The strategic, or high level, theme was a thread throughout the conference. Larry Murphy, an attendee and past colleague, described our field as having two kinds of people, forest people and tree people. Some can see the forest and some have to focus on each individual tree. In Strategic Business Partnering I think that we’re focusing on too small of a forest. In SBD, the performance consultant is supposed to partner with the client and look at the next 1-5 years from the client’s perspective.
I prefer Roger Kaufman’s organisational elements model where he urges us to look at the Mega (societal) the Macro (organisational) and Micro (individual & group) levels in strategic planning. A focus on the Mega means taking an ethical, moral and value-based stand. This is the really big picture, not just the business microcosm. A Mega perspective to me means that you don’t try to maximize value for your clients’ profits if they are acting like Enron execs. This thought stayed in my mind through the day, but by Tuesday evening there were some answers, and more questions.
Stephen Lewis, UN Special Envoy for HIV/AIDS in Africa, presented the post-dinner speech. In his articulate and enagaging way he laid out the enormous humanitarian disaster that is attacking 70 million people today. He described in case after case the spread of the disease and its effects, especially on women. After moving many in the audience to tears, Mr Lewis described what we could do. With his global  vision, he proposed that individuals and groups of learning professionals in Canada could go to Africa and help to retrain a population that has almost no teachers or trainers. The need is great and even one person training a small group on basic skills, that we take for granted, would have an impact. When the head of a household is only 8 years old (because all of the adults are dead) there are a lot of skills and knowledge that he or she will need to succeed in life. The suggestion was that the training & development community here could start a real knowledge transfer to Africa.
The next morning, the CSTD board created a committee to begin a process of working with the Stephen Lewis Foundation in order to determine how CSTD can help an orphaned generation in Africa to learn essential skills. Stephen Lewis has shown how the strategic and the tactical levels can be aligned, but within a much larger humanitarian (mega) vision. More information on this initiative will be made available on the CSTD website.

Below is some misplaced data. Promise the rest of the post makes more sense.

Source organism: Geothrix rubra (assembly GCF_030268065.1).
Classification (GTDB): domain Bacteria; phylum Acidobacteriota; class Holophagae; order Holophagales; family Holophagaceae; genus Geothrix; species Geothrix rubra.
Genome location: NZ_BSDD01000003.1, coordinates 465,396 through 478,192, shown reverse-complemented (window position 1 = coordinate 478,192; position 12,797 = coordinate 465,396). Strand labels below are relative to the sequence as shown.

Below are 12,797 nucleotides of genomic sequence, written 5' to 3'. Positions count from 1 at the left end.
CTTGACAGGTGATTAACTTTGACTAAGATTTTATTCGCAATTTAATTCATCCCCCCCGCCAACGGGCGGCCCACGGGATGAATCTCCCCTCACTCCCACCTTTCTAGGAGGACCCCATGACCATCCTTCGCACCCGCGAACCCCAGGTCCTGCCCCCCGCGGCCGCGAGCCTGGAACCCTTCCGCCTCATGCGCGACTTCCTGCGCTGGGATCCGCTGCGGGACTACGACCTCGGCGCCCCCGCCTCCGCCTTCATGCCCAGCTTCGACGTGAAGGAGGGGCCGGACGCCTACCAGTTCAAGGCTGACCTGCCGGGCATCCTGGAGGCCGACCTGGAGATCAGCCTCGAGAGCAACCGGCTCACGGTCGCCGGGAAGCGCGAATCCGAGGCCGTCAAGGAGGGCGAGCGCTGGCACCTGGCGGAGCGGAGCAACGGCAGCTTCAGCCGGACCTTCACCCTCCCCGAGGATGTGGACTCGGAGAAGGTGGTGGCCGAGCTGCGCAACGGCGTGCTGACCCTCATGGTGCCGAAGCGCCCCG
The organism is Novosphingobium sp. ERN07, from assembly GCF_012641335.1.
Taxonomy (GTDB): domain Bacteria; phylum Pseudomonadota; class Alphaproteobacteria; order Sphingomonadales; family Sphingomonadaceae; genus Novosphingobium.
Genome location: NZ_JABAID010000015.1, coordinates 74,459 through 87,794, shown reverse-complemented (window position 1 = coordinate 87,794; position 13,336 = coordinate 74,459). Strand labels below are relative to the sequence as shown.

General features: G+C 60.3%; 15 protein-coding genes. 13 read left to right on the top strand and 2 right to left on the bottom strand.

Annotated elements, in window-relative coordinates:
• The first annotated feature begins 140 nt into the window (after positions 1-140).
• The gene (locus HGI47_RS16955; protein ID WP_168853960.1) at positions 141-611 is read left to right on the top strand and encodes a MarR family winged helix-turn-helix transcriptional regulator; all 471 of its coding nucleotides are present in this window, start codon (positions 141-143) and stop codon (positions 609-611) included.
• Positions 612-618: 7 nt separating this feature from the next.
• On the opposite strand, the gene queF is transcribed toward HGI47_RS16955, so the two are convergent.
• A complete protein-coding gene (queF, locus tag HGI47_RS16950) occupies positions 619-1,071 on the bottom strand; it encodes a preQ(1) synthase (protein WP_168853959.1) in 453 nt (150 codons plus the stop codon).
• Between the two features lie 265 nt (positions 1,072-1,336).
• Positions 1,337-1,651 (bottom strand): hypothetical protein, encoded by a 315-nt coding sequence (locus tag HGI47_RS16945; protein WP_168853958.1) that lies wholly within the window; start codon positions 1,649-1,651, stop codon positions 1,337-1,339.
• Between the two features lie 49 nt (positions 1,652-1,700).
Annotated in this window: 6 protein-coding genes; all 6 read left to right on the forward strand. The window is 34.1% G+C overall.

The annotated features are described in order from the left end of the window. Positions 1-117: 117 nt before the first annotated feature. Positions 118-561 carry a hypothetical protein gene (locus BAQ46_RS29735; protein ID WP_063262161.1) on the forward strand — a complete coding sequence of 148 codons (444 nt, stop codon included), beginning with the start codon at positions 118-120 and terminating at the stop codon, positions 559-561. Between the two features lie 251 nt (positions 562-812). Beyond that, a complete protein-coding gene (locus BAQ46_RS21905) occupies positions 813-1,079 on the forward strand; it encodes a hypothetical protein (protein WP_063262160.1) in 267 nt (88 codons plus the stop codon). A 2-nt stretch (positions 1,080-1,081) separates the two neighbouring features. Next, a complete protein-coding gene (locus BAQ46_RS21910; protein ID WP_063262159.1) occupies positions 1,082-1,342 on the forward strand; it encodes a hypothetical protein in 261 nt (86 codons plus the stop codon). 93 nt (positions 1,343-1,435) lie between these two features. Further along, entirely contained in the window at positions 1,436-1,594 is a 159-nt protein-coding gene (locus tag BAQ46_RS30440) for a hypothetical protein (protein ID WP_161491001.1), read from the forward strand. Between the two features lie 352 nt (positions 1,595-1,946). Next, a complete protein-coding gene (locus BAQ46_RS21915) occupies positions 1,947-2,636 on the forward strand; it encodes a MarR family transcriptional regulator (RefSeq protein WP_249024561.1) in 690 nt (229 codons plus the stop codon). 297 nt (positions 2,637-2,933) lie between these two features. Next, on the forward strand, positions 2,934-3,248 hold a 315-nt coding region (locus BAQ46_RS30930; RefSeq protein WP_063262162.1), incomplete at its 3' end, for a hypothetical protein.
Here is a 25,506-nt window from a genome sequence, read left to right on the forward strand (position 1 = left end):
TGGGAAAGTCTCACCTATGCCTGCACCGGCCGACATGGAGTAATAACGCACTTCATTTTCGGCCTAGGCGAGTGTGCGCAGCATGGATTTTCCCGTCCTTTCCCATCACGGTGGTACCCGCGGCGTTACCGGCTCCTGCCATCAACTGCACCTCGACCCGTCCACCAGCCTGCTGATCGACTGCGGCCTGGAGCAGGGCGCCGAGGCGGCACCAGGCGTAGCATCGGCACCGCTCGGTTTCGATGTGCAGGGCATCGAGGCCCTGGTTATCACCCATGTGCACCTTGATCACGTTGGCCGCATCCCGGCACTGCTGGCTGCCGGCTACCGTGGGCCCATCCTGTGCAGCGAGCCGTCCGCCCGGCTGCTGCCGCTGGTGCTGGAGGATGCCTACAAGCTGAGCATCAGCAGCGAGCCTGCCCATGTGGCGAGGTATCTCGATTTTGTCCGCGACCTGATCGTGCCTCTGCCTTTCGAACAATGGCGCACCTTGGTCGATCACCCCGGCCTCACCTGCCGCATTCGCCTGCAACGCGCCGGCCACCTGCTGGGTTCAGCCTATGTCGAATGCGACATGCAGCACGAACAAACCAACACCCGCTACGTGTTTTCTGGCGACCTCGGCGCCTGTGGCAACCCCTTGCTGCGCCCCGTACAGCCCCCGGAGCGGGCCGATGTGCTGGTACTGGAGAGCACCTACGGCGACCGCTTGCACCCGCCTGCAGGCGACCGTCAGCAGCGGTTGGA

Search Tips

Yesterday, Eliiott Masie stated that Google was one of the best learning tools around (anyway, that’s what he says he told Bill Gates). Following his presentation, Ben Watson said that Google search results are information overload and that he doesn’t find it a useful way to get just-in-time information. I use Google a lot (it’s how I’ve developed my limited skills with HTML) but I think that there are many people who do not know how to maximize the full potential of a search engine.
Marshall Kirkpatrick has just republished ten tips for searching the web, so now there is a ready performance support tool for anyone who wants to improve their search skills. That’s the power of networked communities. I Furled it too!
You can also go to Google’s advanced search tips.

Bureaucracy = Death

Seth Godin’s quotable Bureaucracy = Death raises a number of issues on why preventive actions are seldom taken by bureaucratic organisations. Seth talks about the effects of bureaucracy on marketing, but it also results in inertia in healthcare, education, et al. I doubt that his idea of a Chief No Officer would be embraced by many companies or institutions.
My belief is that it is the basic nature of managerial organisations that is the prime contributor to a reactive versus a preventive mindset. Why were the levees around New Orleans not maintained? Why is there no funding for programmes such as Canada’s Participaction, but we continue to add more expensive acute care machinery to our hospitals? Why is early childhood education ignored when it is a prime contributor to healthy, contributing citizens? And finally, what can we do to change this?